We too could offer our sufferings for missionaries and remember them each day.

Today, in 2012, around 32% of the world’s population is considered Christian. There are over 41,000 Christian denominations in the world with the Roman Catholics being the largest Christian denomination with more than 1 billion followers.

Pope Benedict XVI reminded us recently, in his message for Mission Sunday, that we cannot limit our gaze to our own local church. We cannot ignore the fact that the greater part of the world’s population does not know Christ. Countless people do not know his love for them. They have not encountered him, so as to allow him to transform their lives – because we who believe no longer consider it our urgent responsibility to send out missionaries to them or encourage young men and women to leave all to become foreign missionaries. Dialogue with the other world religions is part of that mission. Concern for JUSTICE, PEACE and the integrity of CREATION are essential aspects of that mission also but there is more.

St. Paul would say: “to preach Christ our Saviour, in season and out of season so that others will be converted to the Risen Lord and encounter Him in His Church… woe to me, if I do not preach the Gospel.” [1 Cor 9:16]

Many people have never read the Bible. As the late John Moore said: ‘There are people who are never going to read the Bible, the only Bible they will read is US, so we have to live the Christian message, because only as it is lived, will it make an impression.’

Today, we need missionaries more than ever.

Saint Thérèse of the Child Jesus, Patroness of the Missions, is certainly an inspiration to us all. She never left her convent, but yet she prayed daily for missionaries and she truly inspired many people to follow Christ. We can be missionaries also today. Recently I went to see a woman – an old family friend. She was a great friend of my mother before my mother passed away. Bernadette, now in her seventies, has always been a supporter of the missions. Over the years she has helped me with various donations some large, some small. I visited her recently to say thank you. She is now on daily oxygen and she is not well. She was happy when I called and we chatted for a long time. As I was about to leave, she said ‘Do you still have projects in Nigeria which you are working on?’ I said I was still deeply involved in helping the school I had founded in Bauchi, Nigeria. She began to write and handed me something. It was a cheque for €1,500! She said: ‘I may be unwell, but I still want to help the missions.’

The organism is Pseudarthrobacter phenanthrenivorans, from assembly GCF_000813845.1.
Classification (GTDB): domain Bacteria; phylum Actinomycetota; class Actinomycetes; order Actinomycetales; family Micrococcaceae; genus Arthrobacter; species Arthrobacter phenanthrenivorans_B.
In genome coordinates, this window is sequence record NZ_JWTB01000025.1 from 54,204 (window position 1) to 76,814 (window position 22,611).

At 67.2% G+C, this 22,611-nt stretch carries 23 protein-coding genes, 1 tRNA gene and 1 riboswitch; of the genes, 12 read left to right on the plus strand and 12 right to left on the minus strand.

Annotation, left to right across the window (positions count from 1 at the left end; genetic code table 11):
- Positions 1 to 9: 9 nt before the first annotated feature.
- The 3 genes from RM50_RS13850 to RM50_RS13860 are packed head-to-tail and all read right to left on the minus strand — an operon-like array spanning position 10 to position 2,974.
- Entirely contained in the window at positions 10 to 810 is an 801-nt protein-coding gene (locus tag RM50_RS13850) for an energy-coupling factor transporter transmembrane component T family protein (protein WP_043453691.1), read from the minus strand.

I use this example, not seeking money, but showing you how deeply committed this woman was to the missions. She has never been to Africa, but she has played a big role in helping missionaries. You too are missionaries today. We need your prayers. We need your encouragement. Missionaries are needed everywhere.

If you were to ask me today – what have you learnt in all your years as a missionary – I would answer: I have learnt about hospitality. I have learnt about generosity. The extended family is very important – no one should be lonely. My life has been touched by so many people. People who have so little have given me so much. My missionary life has been a blessing. May God bless all of you for your prayers and encouragement to missionaries.

Keep it up. We still need you. God still needs you.